13 minutes | 6 months ago
Halloween Bonus Episode
As a short holiday bonus, we’re offering this special episode examining some obscure aspects of Halloween as manifested in our lives today. Forgotten traditions associated with the holiday arise in surprising forms many of us may not initially recognize. Simple occurrences perceived as nothing more than an everyday nuisance come into focus during our holidays – if we are attentive – as something making sense only in the light of old folkways, superstitions, and beliefs. Many of us have had these experiences without considering such context and associated old calendrical celebrations. Halloween, in particular, has drifted far from its original cultural significance, but in recognizing patterns of repetition within history, we may recognize a surprising confluence with the old holidays known to our ancestors and thereby allow ourselves to experience the same, albeit in a modern idiom. Extreme care, however, must be exercised, in such pursuits, which can bring with them bitter lessons in the fragility of our existence. Facebook Twitter The post Halloween Bonus Episode appeared first on Bone and Sickle.
54 minutes | 7 months ago
Midnight Spook Shows featured stage illusions borrowing from techniques used in fraudulent seances alongside vaudeville-style comedy and burlesque. Performances were staged in movie theaters, paired with a film screening, usually but not exclusively from the horror genre. The tradition began in the mid to late 1930s and ran into the early ’70s, reaching its heyday in the ’50s. After World War II, shows began catering to younger audiences and emphasizing movie monsters, horror and gore. In this episode we examine the history of the genre and a few of its colorful artists, sometimes called “ghostmasters.” Two leading lights in the field were (Dr.) Bill Neff, and Dr. Silkini (actually a pair of brothers Jack and Wyman Baker). Other practitioners we look at include Raymond Corbin (Ray-Mond), George Marquis, Phillip Morris (Dr. Evil), Kara-Kum, and the various shows presented by Joe Karston. Bela Lugosi dabbled in the field and is discussed. This episode picks up the thread from last October’s show about unruly American Halloween celebrations, those of the teens and twenties. While the 1930s offered relatively sedate Spook Shows, by their 1950s heyday, as box-office lines wrapped the block and theater balconies sagged under the weight of screaming teenagers, the Spook Shows shared something of that unruly, possibly even dangerous, spirit of old Halloween. Facebook Twitter The post Spook Shows appeared first on Bone and Sickle.
46 minutes | 7 months ago
The Gibbet, Hanged in Chains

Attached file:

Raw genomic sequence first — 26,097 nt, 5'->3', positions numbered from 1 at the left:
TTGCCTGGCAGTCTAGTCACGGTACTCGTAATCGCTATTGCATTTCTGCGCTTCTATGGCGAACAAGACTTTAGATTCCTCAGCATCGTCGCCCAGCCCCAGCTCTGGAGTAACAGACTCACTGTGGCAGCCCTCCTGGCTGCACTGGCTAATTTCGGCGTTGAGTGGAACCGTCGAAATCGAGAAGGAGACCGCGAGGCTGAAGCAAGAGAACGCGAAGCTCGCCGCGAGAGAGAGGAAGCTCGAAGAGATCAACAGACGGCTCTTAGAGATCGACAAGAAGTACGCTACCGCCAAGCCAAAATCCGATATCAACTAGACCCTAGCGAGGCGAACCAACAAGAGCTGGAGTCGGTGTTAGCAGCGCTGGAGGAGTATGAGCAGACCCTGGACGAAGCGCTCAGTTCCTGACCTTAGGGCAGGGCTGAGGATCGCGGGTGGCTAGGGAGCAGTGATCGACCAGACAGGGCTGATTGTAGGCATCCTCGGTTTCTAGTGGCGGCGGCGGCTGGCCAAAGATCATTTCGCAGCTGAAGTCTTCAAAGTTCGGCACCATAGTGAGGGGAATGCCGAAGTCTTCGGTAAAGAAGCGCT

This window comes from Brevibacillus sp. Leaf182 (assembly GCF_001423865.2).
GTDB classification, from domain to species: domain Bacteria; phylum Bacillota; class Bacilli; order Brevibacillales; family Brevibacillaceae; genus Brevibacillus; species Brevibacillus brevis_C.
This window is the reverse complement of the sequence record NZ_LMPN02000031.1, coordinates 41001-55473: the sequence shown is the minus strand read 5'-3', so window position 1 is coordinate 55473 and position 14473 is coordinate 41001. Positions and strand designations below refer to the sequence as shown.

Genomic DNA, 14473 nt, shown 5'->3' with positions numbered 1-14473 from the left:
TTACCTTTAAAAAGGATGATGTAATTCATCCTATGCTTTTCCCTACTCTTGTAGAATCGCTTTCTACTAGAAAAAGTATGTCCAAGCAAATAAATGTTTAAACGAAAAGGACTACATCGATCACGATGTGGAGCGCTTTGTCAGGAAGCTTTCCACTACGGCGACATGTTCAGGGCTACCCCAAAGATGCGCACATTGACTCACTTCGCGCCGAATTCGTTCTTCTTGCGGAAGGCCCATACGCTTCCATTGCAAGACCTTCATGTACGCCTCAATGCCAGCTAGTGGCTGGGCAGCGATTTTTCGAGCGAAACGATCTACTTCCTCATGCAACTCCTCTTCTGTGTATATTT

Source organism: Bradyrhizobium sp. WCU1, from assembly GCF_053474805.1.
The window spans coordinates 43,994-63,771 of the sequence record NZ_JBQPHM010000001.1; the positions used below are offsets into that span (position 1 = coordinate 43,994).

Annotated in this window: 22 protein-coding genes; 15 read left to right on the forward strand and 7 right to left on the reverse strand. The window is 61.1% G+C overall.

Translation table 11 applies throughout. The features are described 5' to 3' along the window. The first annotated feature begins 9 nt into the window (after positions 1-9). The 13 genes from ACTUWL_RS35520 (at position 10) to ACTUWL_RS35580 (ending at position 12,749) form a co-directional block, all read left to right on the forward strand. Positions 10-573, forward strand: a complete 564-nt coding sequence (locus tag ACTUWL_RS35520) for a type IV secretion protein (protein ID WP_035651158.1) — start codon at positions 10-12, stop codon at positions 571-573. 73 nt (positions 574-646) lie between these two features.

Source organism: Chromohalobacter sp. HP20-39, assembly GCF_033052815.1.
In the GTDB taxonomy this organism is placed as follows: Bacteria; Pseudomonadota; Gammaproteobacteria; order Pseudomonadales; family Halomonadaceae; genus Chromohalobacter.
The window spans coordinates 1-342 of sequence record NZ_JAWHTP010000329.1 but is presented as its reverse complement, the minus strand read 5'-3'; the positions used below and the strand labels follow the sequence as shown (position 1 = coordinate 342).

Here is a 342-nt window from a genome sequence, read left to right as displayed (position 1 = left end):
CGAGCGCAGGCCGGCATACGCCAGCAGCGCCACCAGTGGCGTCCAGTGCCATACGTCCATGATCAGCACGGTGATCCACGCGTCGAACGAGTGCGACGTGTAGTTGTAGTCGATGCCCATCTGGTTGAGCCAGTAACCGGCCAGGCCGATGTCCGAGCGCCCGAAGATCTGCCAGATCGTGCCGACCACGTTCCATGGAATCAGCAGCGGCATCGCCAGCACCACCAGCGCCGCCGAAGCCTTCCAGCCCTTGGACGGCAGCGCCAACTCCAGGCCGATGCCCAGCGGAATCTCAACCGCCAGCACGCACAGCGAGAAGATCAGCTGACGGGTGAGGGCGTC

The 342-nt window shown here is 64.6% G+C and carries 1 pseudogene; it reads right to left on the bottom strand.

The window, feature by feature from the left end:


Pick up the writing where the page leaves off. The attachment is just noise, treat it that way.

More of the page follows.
Illustration from 1832 broadsheet “Execution of James Cook, and Hung in Chains at Le’ster for the Horrid Murder of Mr. Paas.” The gibbet was a hanging iron cage used to display the corpses of criminals in 18th and early 19th-century England. To be thus “hanged in chains,” in the judicial jargon and thinking of the day, subjected the criminal to an extra measure of postmortem shaming and offered the general public a rather extravagant cautionary example. Naturally, this frightful spectacle also generated a fair measure of folklore, which we explore in this episode as a follow-up to our “Gallows Lore” show. The gibbet was a relatively rare punishment reserved for the crime of murder, and only then used in particularly heinous or high-profile cases. Though it was sometimes employed before 1751, its use was more widespread thanks to The Murder Act instituted that year. This bit of legislation offered this extra punitive measure in response to a sort of inflation of the penal code attaching the death penalty to increasingly minor crimes, such as acts of theft. The Murder Act also designated anatomical dissection of the criminal body as an additional option for postmortem punishment, a fate actually much more common than the gibbet. Dissection may have been intended primarily to enhance physicians’ medical knowledge, but it also provided the surgeons with body parts and substances that could be sold off for other purposes. We make a grisly digression from gibbets to explore some of the ways the human byproducts of executions were made use of in folk-medicine, magic, and certain professions. William Hogarth’s “The Anatomy Lesson (The Reward of Cruelty)” 1751, satirizes a criminal dissection. Next, we get into the details of the gibbetting process. Contrary to common understanding, the gibbet was not simply designed as a sort of narrowed human-sized birdcage. It was an arrangement of customized form-fitting iron bands wrapping the limbs, trunk, and body, and connected with vertical cross-pieces. The cage was suspended in a way that allowed it to rock freely in the wind, lending a sort of eerie animation to the corpse and thereby increasing the terrifying impact of these displays. The horrific impression made by the gibbeted corpse is detailed in Victor Hugo’s 1869 novel The Man Who Laughs, in a scene describing an encounter with a gibbet by the story’s protagonist as a child. Mrs. Karswell reads for us a few lavishly macabre paragraphs from the novel. We follow this with another literary gibbet, one surprisingly found in a now-forgotten series of children’s books by Mary Martha Sherwood, The History of the Fairchild Family, published in three volumes between 1818 and 1847. Then we hear a typical ghost story told of the gibbet, a tale set down in ballad form as “Old Grindrod’s Ghost,” which first appears in the 1872 collection Ballads, Romantic, Fantastical, and Humorous by the historical novelist William Ainsworth. The excerpt of the song heard is from the North-English band Pendlecheek. Jame Cook’s gibbet (see first illus) at the Leicester Guildhall museum. While gibbettings drew huge crowd, the morbid fascination they popularly exerted lingered on in relics obtained from the gibbets as they fell to pieces over the years — in bits of bone, fragments of iron and wood that were carried off as mementoes. We examine cases of gibbet iron and wood recycled as novelty products, or even as structural elements in buildings, such as an old gibbet post serving as a ceiling beam in The Hare and Hound on the Isle of Wight. There are a few ghost stories, and gibbet rhymes and riddles along the way. Though the gibbet was relatively exclusive to England, the practice was inherited by its colonial states. From America, we hear of a very demanding pirate gibbetted on a small island in Boston Harbor, and from Canada, a unique case of a gibbetted woman, Marie-Josephte Corriveau, hanged in chains in Québec City for murdering her husband in 1733. Though her case was sensational enough for its time, her fame was greatly increased in 1851, when her gibbet was accidentally dug up and then acquired by P.T. Barnum for exhibition. In the wake of this, a body of folk tales sprung up, in which “La Corriveau” became a sort of witch or spirit — or beautiful femme fatal. We close with a nod to the predatory birds that famously tear at the bodies hanged in chains. From Germany, we offer a bit of folklore on magic eggs produced by ravens who have thus dined, and from Scotland we hear a bit of the ballad, “Twa Corbies,” (two ravens or crows), which tells of the birds feeding not on a convicted criminal, but a slain knight. Included is a snippet of an excellent rendition of the song by The Cories. La Corriveau by Henri Julien, illustration for “Les Anciens Canadiens” by Philippe Aubert de Gaspé, 1861. Facebook Twitter The post The Gibbet, Hanged in Chains appeared first on Bone and Sickle.